• C3H/HeN female mice were exposed to whole-body cobalt-60 radiation and administered soluble glucan (5 mg i.v. at 1 h following exposure), recombinant human granulocyte colony-stimulating factor (G-CSF; 2.5 micrograms/day s.c., days 3-12 following exposure), or both agents. Treatments were evaluated for their ability to enhance hemopoietic regeneration, and to increase survival after radiation-induced myelosuppression. Both glucan and G-CSF enhanced hemopoietic regeneration alone; however, greater effects were observed in mice receiving both agents. For example, on day 17 following a sublethal 6.5-Gy radiation exposure, mice treated with saline, G-CSF, glucan, or both agents, respectively, exhibited 36%, 65%, 50%, and 78% ofmore » normal bone marrow cellularity, and 84%, 175%, 152%, and 212% of normal splenic cellularity. At this same time, granulocyte-macrophage colony-forming cell (GM-CFC) values in saline, G-CSF, glucan, or combination-treated mice, respectively, were 9%, 46%, 26%, and 57% of normal bone marrow values, and 57%, 937%, 364%, and 1477% of normal splenic values. Endogenous spleen colony formation was also increased in all treatment groups, with combination-treated mice exhibiting the greatest effects. Likewise, although both glucan and G-CSF alone enhanced survival following an 8-Gy radiation exposure, greatest survival was observed in mice treated with both agents. These studies suggest that glucan, a macrophage activator, can synergize with G-CSF to further accelerate hemopoietic regeneration and increase survival following radiation-induced myelosuppression.« less
  • Interleukin 1 alpha (IL-1 alpha), tumor necrosis factor alpha (TNF alpha), granulocyte-colony-stimulating factor (G-CSF), and granulocyte-macrophage colony-stimulating factor (GM-CSF) are molecularly distinct cytokines acting on separate receptors. The release of these cytokines can be concomitantly induced by the same signal and from the same cellular source, suggesting that they may cooperate. Administered alone, human recombinant (hr)IL-1 alpha and hrTNF alpha protect lethally irradiated mice from death, whereas murine recombinant GM-CSF and hrG-CSF do not confer similar protection. On a dose basis, IL-1 alpha is a more efficient radioprotector than TNF alpha. At optimal doses, IL-1 alpha is a more radioprotectivemore » cytokine than TNF alpha in C57BL/6 and B6D2F1 mice and less effective than TNF alpha in C3H/HeN mice, suggesting that the relative effectiveness of TNF alpha and IL-1 alpha depends on the genetic makeup of the host. Administration of the two cytokines in combination results in additive radioprotection in all three strains. This suggests that the two cytokines act through different radioprotective pathways and argues against their apparent redundancy. Suboptimal, nonradioprotective doses of IL-1 alpha also synergize with GM-CSF or G-CSF to confer optimal radioprotection, suggesting that such an interaction may be necessary for radioprotection of hemopoietic progenitor cells.« less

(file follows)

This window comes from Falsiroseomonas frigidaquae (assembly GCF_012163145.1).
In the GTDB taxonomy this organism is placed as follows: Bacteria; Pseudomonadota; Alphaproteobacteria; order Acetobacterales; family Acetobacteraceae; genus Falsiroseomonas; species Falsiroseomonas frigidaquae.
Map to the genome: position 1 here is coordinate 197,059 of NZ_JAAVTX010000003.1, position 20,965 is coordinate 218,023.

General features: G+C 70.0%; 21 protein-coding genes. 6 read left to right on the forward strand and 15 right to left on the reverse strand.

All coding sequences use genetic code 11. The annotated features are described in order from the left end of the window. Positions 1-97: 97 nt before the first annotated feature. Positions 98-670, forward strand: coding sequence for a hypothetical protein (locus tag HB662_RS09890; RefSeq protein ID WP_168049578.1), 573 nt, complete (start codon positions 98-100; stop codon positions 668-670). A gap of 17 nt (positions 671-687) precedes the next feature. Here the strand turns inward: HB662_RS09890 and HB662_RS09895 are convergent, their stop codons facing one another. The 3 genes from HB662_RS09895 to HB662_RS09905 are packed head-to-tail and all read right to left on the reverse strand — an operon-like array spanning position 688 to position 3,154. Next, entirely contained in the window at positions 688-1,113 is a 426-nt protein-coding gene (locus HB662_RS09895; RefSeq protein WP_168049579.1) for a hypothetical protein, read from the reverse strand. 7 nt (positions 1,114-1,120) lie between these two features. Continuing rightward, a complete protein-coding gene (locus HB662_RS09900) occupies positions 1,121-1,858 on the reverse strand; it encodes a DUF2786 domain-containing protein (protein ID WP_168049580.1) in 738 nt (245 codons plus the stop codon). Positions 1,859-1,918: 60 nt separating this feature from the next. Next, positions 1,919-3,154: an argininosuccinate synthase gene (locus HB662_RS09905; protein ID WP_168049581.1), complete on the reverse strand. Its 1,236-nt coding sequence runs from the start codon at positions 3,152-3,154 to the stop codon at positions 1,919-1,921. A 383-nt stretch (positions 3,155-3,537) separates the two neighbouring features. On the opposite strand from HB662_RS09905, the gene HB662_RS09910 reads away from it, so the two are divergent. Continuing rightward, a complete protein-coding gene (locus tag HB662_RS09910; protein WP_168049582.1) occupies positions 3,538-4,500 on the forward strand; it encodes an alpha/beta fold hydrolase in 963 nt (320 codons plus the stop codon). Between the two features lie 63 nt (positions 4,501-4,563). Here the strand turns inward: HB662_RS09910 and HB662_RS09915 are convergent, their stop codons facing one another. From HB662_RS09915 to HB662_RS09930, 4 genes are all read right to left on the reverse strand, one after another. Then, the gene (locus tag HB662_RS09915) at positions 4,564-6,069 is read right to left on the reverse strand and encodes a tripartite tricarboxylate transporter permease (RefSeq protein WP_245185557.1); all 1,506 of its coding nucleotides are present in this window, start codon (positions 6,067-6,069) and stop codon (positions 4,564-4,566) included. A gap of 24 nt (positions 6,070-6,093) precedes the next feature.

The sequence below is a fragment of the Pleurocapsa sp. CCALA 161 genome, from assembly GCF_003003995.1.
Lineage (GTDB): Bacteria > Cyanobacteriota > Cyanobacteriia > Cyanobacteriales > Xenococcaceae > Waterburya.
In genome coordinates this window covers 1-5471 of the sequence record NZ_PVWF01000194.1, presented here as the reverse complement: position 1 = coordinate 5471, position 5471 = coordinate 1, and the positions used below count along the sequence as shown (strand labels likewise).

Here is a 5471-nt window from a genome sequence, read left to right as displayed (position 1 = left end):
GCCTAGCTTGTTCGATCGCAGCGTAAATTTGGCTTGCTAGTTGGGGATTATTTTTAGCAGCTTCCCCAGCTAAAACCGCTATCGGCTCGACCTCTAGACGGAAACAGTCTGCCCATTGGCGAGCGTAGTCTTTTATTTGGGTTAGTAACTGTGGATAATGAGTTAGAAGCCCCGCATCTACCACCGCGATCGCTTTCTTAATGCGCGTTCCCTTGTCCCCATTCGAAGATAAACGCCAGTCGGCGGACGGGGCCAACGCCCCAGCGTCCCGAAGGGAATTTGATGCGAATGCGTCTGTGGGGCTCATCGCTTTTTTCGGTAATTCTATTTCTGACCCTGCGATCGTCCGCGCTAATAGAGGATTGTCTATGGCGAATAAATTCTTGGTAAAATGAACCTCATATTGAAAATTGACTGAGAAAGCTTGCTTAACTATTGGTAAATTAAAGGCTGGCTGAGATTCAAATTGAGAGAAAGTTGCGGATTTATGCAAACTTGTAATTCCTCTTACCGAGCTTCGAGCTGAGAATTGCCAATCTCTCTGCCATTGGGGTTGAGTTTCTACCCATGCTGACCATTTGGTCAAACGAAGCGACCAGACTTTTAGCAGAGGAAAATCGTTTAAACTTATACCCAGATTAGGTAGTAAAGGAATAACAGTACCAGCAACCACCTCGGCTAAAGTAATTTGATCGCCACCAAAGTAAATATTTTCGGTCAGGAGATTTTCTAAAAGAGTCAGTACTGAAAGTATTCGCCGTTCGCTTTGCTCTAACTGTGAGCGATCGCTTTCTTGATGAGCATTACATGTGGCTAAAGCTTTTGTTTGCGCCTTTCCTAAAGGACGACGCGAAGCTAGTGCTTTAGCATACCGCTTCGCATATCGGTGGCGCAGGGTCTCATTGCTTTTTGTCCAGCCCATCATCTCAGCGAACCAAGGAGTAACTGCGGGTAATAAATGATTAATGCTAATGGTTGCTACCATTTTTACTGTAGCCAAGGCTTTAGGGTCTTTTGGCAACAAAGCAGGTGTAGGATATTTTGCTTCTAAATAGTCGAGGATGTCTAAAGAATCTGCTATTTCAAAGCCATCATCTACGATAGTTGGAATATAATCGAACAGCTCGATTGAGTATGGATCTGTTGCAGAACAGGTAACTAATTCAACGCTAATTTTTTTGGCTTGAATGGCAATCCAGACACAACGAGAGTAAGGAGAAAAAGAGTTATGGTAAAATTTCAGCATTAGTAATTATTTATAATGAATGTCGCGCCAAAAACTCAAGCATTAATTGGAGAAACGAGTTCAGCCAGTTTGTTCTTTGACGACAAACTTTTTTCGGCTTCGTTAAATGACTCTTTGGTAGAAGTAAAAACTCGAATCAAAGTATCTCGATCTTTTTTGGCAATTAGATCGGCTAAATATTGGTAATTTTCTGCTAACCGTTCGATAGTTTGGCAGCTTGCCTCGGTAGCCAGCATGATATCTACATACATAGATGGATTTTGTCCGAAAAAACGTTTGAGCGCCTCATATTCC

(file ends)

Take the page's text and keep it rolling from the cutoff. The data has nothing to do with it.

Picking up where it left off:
• Supernatants of COS-1 cells transfected with gibbon cDNA encoding interleukin 3 (IL-3) with homology to sequences for human IL-3 were tested for ability to promote growth of various human hemopoietic progenitors. The effect of these supernatants as a source of recombinant IL-3 was compared to that of recombinant human granulocyte-macrophage colony-stimulating factor (GM-CSF) and granulocyte colony-stimulating factor (G-CSF) as well as to that of medium conditioned by phytohemagglutinin-stimulated leukocytes. The frequency of multilineage colonies, erythroid bursts, and megakaryocyte colonies in cultures containing the COS-1 cell supernatant was equivalent to the frequency observed in the controls and significantly higher than foundmore » in cultures plated with recombinant GM-CSF. G-CSF did not support the formation of multilineage colonies, erythroid bursts, and megakaryocyte colonies. In contrast, growth of granulocyte-macrophage colonies was best supported with GM-CSF, while recombinant IL-3 yielded colonies at lower or at best equivalent frequency. The simultaneous addition of higher concentrations of GM-CSF to cultures containing IL-3 in optimal amounts did not enhance the formation of multilineage colonies, erythroid bursts, and megakaryocyte colonies. However, the frequency of such colonies and bursts increased with GM-CSF when cultures were plated with suboptimal concentrations of IL-3. Growth of colonies within the granulocyte-macrophage lineage is optimally supported by GM-CSF and does not increase with further addition of IL-3.« less
  • C3H/HeN female mice were exposed to whole-body cobalt-60 radiation and administered soluble glucan (5 mg i.v. at 1 h following exposure), recombinant human granulocyte colony-stimulating factor or both agents. Treatments were evaluated for their ability to enhance hemopoietic regeneration, and to increase survival after radiation-induced myelosuppression. Both glucan and G-CSF enhanced hemopoietic regeneration alone; however, greater effects were observed in mice receiving both agents. For example, on day 17 following a sublethal 6.5-Gy radiation exposure, mice treated with saline, G-CSF, glucan, or both agents, respectively, exhibited 36%, 65%, 50%, and 78% of normal bone marrow cellularity, and 84%, 175%, 152%,more » and 212% of normal splenic cellularity.« less